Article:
Sunday, July 3, 2016

Is HNA the answer to Virgin Australia's fleet puzzle?
As Virgin Australia aims to spread its wings overseas, Chinese conglomerate and new partner HNA Aviation could step up to the plate with additional aircraft to expand Virgin's international fleet. 
Earlier this year HNA, which ranks as the largest private operator of airlines in China, bought a 13% stake in the Qantas challenger for A$159 million, with scope to extend this to almost 20% as part of an A$852 million capital boost from key Virgin shareholders.
Much of the discussion around HNA's involvement in Virgin has centred on the importance of the Chinese travel market to Australia and the opportunities this joint venture will open up.
Virgin Australia expects to launch daily flights to Beijing and Hong Kong from mid-2017 as part of the HNA alliance, although the airline is yet to confirm which Australian city (or cities) would anchor the two new services.

Virgin's flights would run on an Airbus A330-200, which Virgin Australia CEO John Borghetti describes as being a perfect fit for the route.

Planning ahead...

"The A330-200 is perfect for China, particularly the northern part of China" Borghetti told Australian Business Traveller during a media briefing earlier this month.
"When we initially got the -200s for domestic we did so with a view that we needed them for transcontinental flights but at some point we would need international coverage in Asia, the best A330 for that would be the -200 because it has the range... the A330-300 can't quite make Beijing."
While Borghetti says that "yes, we will categorically fly to China with the Virgin brand," he allows that HNA – through its part-ownership of Hainan Airlines and Hong Kong Airlines - may chip in on one of the two routes.
"Whether it's all Virgin Australia aircraft or not, let's see how that works out. It will be a joint operation, and that's what's important."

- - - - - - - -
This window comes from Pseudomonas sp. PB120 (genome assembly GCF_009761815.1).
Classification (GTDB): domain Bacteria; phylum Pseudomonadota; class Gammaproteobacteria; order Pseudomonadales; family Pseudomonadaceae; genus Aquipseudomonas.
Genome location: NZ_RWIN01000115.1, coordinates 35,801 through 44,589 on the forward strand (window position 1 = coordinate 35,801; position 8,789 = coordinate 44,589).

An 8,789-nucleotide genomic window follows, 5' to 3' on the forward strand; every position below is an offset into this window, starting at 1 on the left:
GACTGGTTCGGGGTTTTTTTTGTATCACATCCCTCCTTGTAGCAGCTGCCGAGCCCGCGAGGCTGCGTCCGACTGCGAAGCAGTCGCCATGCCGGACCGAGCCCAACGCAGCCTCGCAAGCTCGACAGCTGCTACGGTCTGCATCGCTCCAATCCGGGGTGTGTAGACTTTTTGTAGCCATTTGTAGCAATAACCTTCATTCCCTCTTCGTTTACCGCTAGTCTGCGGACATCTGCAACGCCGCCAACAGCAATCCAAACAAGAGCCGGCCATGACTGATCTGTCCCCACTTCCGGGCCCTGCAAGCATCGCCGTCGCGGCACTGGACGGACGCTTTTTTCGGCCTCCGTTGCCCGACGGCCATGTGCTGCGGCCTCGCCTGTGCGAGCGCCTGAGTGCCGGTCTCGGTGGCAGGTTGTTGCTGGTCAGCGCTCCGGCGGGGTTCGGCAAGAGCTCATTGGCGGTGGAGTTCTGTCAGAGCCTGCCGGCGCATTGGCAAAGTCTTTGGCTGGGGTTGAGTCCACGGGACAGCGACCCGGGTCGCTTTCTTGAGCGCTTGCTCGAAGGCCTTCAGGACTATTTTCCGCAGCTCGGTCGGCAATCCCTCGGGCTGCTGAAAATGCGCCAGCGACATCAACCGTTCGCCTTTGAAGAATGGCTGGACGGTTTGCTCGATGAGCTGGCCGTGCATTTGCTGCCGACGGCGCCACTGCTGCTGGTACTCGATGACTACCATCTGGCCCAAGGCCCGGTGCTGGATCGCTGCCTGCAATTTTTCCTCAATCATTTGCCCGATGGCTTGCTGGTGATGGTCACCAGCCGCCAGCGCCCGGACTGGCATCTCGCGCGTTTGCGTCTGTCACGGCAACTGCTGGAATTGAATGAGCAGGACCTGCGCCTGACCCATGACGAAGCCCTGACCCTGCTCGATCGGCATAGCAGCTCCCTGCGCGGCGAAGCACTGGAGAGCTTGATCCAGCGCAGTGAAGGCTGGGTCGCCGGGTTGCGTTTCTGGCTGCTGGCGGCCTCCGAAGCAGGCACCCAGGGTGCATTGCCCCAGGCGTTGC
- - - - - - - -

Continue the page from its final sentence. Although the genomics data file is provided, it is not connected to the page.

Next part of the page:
Even so, there are obvious questions over the impact of effectively removing even one of Virgin's six A330s from the domestic roster.
The jets, which all sport Virgin's newest business class, are primarily dedicated to the competitive east-west routes of Sydney-Perth and Melbourne-Perth in a fierce battle against a re-energised Qantas and its own A330-200 jets, all of which will have been upgraded with a new lie-flat business class seat within the next few months.

A fresh fleet?

This is where the many arms of HNA Group comes into play.
HNA is the world's fourth largest aircraft leasing company, having earlier this year bought out international aircraft leasing firm Avolon Holdings in a deal worth US$7.6 billion to merge with its existing leasing business Hong Kong Aviation Capital.
This opens the door to Virgin Australia leasing aircraft from partner HNA, beginning with Airbus A330-200s, so as not to crucially reduce capacity on the competitive transcontinental route at the same time as Virgin expands into China.
Beyond a short-term boost to its A330 fleet, and further down the track, HNA's Avolon could smooth the path towards Virgin's choice of its next-generation fleet – a decision repeatedly cast as being between the Airbus A350 and Boeing 787.
"As you go into the 2020s you're obviously looking at what equipment can you bring on, and we haven't made that decision yet" Borghetti says, although he's spoken particularly well of the Airbus A350 in the past.

Is HNA the answer to Virgin Australia's fleet puzzle?

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